Last week I sent an email to the Bend Bulletin pointing out that their coverage of low levels in Wickiup Reservoir was inaccurate when it assigned partial blame to the endangered Oregon Spotted Frog. Flows for the frog out of Wickiup into the upper Deschutes River are in the winter only and Wickiup was completely full when irrigation season began. I was happy the Bulletin published a new article today that correctly identifies last winter’s low snow pack as the culprit for low water levels, but this new article also fails to address another important issue. Why where no mitigating actions taken? There are strategies that could have reduced the draw down. Read More »
Wickiup and Crane Prairie reservoirs on the upper Deschutes River were constructed to hold water for irrigation releases from Bend to Madras. Wickiup is currently at its lowest level since 1952, and it may get lower. As of September 20th Wickiup is only 2% full. Until recently, Wickiup had some of the best kokanee fishing in the state and excellent trout fishing as well. This popular fishery is now gone.Read More »
The Basin Study Work Group is coming to the end of their multi-year study of water needs and availability in the upper Deschutes Basin and holding public meetings to discuss the results. This is an important event for local anglers and I encourage you to attend. BWSG shows what is possible in terms of restoring flows in the upper Deschutes River but it does not require any actions be taken. Public pressure can change that.Read More »
While the upper Deschutes has been the focus of late, the middle Deschutes also needs additional flows. Unfortunately, there are no real plans for this. The middle Deschutes is generally defined as the segment from Benham Falls to Lake Billy Chinook and flows in this section are complex. Read More »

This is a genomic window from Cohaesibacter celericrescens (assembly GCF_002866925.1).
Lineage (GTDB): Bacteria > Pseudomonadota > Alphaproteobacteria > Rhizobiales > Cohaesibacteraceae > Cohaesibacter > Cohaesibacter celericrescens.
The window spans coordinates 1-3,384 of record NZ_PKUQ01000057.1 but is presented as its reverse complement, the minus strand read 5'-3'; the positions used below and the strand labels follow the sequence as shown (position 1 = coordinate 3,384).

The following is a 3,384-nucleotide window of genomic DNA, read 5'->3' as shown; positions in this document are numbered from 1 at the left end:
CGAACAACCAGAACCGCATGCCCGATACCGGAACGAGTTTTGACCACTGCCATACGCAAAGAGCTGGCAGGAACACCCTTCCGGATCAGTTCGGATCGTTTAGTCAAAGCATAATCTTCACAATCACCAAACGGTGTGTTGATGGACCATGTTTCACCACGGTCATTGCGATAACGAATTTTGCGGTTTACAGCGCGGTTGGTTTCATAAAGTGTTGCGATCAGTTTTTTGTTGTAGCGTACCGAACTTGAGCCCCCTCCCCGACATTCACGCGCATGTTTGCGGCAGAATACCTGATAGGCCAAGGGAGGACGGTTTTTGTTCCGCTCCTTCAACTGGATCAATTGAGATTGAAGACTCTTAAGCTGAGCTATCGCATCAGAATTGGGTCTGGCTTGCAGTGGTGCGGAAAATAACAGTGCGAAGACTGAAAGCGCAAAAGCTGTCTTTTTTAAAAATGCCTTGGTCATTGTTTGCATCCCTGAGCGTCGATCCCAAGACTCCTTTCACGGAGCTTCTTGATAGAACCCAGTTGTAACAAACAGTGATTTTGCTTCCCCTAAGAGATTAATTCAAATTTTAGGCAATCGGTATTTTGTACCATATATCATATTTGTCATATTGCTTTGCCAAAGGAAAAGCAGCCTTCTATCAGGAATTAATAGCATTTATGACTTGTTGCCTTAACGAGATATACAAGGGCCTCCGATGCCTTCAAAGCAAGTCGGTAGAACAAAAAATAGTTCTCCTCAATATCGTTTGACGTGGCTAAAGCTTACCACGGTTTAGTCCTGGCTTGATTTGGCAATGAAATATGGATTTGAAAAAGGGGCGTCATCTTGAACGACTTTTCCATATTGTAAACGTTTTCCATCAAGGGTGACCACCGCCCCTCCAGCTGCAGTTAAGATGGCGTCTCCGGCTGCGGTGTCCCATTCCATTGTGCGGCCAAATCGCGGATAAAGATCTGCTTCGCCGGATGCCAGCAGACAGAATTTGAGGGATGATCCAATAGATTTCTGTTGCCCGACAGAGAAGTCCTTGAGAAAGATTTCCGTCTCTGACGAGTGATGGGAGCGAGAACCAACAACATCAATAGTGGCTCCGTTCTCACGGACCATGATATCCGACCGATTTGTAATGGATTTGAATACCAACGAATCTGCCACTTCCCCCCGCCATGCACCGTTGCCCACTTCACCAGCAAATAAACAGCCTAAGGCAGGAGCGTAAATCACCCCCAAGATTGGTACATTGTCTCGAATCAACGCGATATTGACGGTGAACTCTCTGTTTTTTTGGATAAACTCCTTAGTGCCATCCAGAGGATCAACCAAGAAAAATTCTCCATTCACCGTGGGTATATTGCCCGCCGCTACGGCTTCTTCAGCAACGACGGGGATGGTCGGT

The proposed Deschutes Basin Habitat Conservation Plan includes a section on the Crooked River (see pages 34 to 37). While I have heard some in the angling and conservation communities speak favorably about the proposal for the Crooked, I am not in agreement.
In summary, my concerns are:
- There is no scientific justification for the 50 cfs average minimum target during the winter and it is unclear what is meant by “average”.
- There is no provision for reducing the incidence of gas bubble disease.
- There is no mention of water quality.
- It does not address the low flow, high temperature problem that exists below the Wild & Scenic section during irrigation season.
As Central Oregonians know, the City of Bend is expanding and incorporating land into its urban growth boundary, land that may have irrigation water rights. This land will primarily be used for housing or commercial purposes and, with perhaps the exception of the Park District, will no longer need irrigation water. Water from one of the three existing municipal water systems will be used instead. Unfortunately, the irrigators are not returning the now unneeded water back to the Deschutes. Read More »